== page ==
- The Washington Times - Tuesday, March 21, 2017

Russian hackers didn’t release any documents obtained by breaching the Republican Party ahead of the 2016 U.S. presidential election, FBI Director James Comey said Monday, raising questions about the publication last year of emails associated with prominent GOP lawmakers including John McCain and Lindsey Graham.

Attempts “to penetrate organizations associated with the Republican Party” were made during last year’s race, Mr. Comey told the House Intelligence Committee Monday, echoing the findings of a January 2017 intelligence community assessment that determined Russian intelligence used cyberattacks and other means to interfere in last year’s election.

Yet while those attempts infamously resulted in the release of damaging Democratic Party emails by the antisecrecy website WikiLeaks, Mr. Comey testified that the hackers involved declined to air the Republicans’ dirty laundry.

“[T]here were not releases of material taken, hacked, from any Republican associated organizations,” Mr. Comey said at Monday’s hearing.

A website implicated in the Russian hacking campaign did release GOP emails, however, rekindling questions over their origin and authenticity, as well as the intentions of the individuals responsible.

Russian intelligence deployed at two of its own conduits to publish documents obtained during the course of its influence campaign in addition to utilizing WikiLeaks, according to the U.S. intelligence community, including a pseudonymous persona named Guccifer 2.0 and a website of its own called DCLeaks.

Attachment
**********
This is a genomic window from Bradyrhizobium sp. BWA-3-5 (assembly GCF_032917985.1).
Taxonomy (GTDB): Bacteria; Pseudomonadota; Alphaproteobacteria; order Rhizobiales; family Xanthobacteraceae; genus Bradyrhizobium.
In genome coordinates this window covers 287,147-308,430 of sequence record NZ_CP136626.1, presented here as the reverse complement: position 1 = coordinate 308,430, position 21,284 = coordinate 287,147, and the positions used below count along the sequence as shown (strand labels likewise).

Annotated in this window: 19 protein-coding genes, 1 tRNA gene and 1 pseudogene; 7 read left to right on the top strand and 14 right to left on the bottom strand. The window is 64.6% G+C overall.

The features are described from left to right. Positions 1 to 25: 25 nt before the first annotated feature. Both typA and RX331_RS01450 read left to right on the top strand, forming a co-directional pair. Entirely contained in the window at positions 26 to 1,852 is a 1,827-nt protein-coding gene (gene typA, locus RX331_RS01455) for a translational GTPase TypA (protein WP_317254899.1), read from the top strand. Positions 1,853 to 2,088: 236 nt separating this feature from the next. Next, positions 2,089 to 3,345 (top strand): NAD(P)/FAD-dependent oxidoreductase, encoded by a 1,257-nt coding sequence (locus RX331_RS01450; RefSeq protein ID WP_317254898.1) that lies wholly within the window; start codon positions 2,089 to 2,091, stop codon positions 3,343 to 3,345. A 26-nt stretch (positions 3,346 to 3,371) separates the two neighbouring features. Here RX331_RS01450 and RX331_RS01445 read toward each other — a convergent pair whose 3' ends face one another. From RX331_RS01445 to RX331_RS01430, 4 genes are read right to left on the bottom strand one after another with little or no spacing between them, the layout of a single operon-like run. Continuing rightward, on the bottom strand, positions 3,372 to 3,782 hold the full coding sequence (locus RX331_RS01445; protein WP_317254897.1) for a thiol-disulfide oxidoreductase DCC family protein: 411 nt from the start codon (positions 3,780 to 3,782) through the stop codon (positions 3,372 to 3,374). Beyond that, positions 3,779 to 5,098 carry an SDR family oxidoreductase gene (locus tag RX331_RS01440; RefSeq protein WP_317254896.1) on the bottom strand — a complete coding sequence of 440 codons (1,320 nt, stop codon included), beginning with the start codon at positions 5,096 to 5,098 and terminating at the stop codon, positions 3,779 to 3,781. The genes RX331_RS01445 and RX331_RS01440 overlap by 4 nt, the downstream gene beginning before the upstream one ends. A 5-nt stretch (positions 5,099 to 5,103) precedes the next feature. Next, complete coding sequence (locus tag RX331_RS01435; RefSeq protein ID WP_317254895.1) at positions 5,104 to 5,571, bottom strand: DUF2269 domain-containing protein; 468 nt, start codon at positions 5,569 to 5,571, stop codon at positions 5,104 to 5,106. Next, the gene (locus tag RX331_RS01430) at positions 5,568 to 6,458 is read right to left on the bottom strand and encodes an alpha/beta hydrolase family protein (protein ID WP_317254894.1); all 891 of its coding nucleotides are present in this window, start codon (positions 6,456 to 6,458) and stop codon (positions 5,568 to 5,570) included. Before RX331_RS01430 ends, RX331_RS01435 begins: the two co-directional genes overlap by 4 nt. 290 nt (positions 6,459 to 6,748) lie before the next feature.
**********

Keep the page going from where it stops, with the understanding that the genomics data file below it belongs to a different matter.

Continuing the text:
Though barely noticed at the time, DCLeaks published a collection of about 300 emails in June 2016 purportedly obtained from various Republican targets, including staffers of Arizona Senator John McCain and South Carolina Sen. Lindsey Graham, among other GOP officials. Security researchers linked DCLeaks to a Kremlin-linked hacking group about two months later.

Mr. Comey “[misled] Congress … when he stated that emails on Republicans were not released during 2016,” WikiLeaks tweeted after Monday’s hearing. The FBI director never said Republican emails weren’t released, however; instead, rather, Mr. Comey said that none of the emails published during last year’s race were obtained by a GOP breach.

Emails published by DCLeaks in June could have been acquired by any which means and don’t necessarily imply any GOP organizations were hacked directly. Nonetheless, the supposed Kremlin-ordered cybercampaign may have affected leading Republican lawmakers, even if the FBI director’s comments were interpreted otherwise.

Speaking to CNN in December, Mr. Graham said his own “campaign account” was hacked by Russians who had apparently breached a vendor utilized during his failed 2016 White House run.

Mr. Graham’s office did not immediately respond Tuesday when his office was asked to comment on the FBI director’s remark. It wasn’t immediately clear if any other individuals were affected by the alleged vendor breach.

The FBI is currently investigating potential Russia involvement in last year’s race, and typically does not comment on active probes.

Mr. Comey made an unusual exception during Monday’s hearing when he confirmed the existence of the investigation, the likes of which is running separate from no fewer than two other probes in the House and Senate.

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